Associate professor and director, School of Science and Technology, Jackson State University, Jackson, MS
Professor and laboratory director, Tulane University School of Public Health and Tropical Medicine, New Orleans, LA
Assistant professor, College of Pharmacy, Xavier University of Louisiana, New Orleans, LA
Doctoral candidate, Tulane University School of Public Health and Tropical Medicine, New Orleans, LA
Pages: 15 Published: Jan 1998
Improper disposal of hazardous materials has often led to significant adverse effects on environmental quality and human health. This investigation was undertaken to compare the concentration levels of hexachlorobenzene (HCB) and hexachlorobutadiene (HCBD) in various fish collected from a local hazardous waste contaminated wetland to those of a control site, and to assess the potential health risk that may be associated with consuming such fish. A total of 201 samples including 146 fish from the study site and 55 fish from a control site were examined. Statistical analyses revealed a highly significant difference (p<0.01) in concentrations between the 2 sites. Mean levels of contaminants in edible tissues were 23.52±53.54 ng/g (HCB) and 226.33±778.40 ng/g (HCBD) in the study site, and 2.00 ± 5.62 ng/g (HCB) and 6.84 ± 10.41 ng/g (HCBD) in the control site. For the study site, a combined hazard index of 0.65 was computed for a 10-kg child eating 6.5 g of fish per day, while 70-kg adults with daily intakes of 6.5 g toxicant (general population), 30 g (sport fishermen) and 140 g (subsistence fishermen) yielded hazard indices of 0.11, 0.50 and 2.32, respectively; indicating that subsistence fishermen had a higher risk for systemic effects, with an exposure in excess of the EPA-Reference Dose. Cancer risks varied from 3.52x10-6 to 75.52x10-6 for HCB, and from 1.64x10-6 to 35.33x10-6 for HCBD, indicating an exposure in excess of the widely accepted risk level of 1x10-6. For the control site, a significantly lower level of exposure was estimated for both HCB and HCBD.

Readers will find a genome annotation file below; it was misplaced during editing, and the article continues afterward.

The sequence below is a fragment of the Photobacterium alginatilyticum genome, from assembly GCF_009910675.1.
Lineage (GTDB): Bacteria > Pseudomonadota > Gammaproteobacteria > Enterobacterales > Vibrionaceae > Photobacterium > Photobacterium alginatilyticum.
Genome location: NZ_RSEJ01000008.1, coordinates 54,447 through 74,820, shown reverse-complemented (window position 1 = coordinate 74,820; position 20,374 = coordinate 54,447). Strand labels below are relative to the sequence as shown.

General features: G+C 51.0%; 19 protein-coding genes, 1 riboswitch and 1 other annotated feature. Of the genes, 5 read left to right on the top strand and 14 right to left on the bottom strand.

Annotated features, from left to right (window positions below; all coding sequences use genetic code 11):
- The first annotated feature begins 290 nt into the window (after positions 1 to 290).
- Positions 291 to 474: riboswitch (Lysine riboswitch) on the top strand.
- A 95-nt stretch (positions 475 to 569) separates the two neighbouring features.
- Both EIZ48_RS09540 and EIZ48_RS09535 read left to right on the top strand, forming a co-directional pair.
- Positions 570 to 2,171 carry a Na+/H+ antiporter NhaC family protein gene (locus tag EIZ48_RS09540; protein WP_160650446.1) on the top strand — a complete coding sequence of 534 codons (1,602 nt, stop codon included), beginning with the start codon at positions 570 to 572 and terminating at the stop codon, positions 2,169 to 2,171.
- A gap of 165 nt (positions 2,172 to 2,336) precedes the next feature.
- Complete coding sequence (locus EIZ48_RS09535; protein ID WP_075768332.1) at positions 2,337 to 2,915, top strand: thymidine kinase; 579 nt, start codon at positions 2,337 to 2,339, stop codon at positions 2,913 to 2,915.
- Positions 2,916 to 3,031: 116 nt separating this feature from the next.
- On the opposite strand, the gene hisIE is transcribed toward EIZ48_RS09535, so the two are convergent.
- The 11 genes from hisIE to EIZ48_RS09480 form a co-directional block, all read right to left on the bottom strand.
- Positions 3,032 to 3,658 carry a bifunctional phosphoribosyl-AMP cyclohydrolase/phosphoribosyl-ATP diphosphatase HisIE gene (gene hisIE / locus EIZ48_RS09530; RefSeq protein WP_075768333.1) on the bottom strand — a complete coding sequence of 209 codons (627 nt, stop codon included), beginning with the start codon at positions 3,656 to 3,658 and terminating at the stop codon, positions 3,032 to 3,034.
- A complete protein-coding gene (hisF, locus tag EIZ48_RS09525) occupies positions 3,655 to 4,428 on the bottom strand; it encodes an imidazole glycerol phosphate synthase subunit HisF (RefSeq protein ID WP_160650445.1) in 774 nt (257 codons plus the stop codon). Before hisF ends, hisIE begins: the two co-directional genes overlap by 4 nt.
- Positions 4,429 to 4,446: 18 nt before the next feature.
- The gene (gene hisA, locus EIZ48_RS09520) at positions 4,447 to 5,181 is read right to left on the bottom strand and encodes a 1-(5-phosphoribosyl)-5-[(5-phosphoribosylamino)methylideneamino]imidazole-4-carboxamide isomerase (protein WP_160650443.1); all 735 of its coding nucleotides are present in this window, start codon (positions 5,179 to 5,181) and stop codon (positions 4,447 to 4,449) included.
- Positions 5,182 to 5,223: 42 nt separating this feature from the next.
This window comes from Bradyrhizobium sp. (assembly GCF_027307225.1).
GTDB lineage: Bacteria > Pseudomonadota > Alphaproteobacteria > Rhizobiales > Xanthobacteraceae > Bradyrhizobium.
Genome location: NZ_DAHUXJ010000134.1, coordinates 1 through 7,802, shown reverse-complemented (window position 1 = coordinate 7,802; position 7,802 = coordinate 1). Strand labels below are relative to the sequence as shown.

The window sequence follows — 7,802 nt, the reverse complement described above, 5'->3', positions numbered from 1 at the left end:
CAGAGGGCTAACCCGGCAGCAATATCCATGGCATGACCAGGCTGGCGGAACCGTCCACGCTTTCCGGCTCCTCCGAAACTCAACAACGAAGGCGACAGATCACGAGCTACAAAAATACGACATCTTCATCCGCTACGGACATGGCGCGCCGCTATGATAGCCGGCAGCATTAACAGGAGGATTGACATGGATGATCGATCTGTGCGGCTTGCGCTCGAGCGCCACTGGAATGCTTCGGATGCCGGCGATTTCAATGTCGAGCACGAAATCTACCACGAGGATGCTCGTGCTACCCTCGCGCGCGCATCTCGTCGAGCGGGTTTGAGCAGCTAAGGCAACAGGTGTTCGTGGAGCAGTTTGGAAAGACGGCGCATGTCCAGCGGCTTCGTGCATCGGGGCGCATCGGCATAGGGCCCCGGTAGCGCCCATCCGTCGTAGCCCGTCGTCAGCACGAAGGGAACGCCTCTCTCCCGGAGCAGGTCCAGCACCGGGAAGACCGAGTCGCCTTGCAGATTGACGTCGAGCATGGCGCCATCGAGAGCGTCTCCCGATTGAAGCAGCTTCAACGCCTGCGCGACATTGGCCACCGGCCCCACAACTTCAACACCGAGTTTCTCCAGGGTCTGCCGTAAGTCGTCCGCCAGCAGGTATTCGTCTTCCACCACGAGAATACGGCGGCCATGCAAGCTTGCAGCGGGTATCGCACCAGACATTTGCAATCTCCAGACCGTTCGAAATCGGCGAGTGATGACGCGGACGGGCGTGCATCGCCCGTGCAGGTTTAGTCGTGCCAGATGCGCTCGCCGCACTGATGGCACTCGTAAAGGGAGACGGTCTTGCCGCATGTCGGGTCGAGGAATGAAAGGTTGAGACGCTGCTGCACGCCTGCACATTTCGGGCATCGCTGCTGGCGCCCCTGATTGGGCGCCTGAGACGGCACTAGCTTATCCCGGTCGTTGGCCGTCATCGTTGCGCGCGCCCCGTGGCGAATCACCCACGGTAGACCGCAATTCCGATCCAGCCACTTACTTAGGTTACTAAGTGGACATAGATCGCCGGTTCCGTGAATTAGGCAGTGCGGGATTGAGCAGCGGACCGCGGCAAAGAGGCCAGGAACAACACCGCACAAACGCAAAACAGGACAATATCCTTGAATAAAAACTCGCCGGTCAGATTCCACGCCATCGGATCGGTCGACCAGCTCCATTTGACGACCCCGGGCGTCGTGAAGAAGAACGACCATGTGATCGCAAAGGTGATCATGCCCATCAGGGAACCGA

toxic organics, contaminated fish, human exposure, risk estimation
Paper ID: STP12176S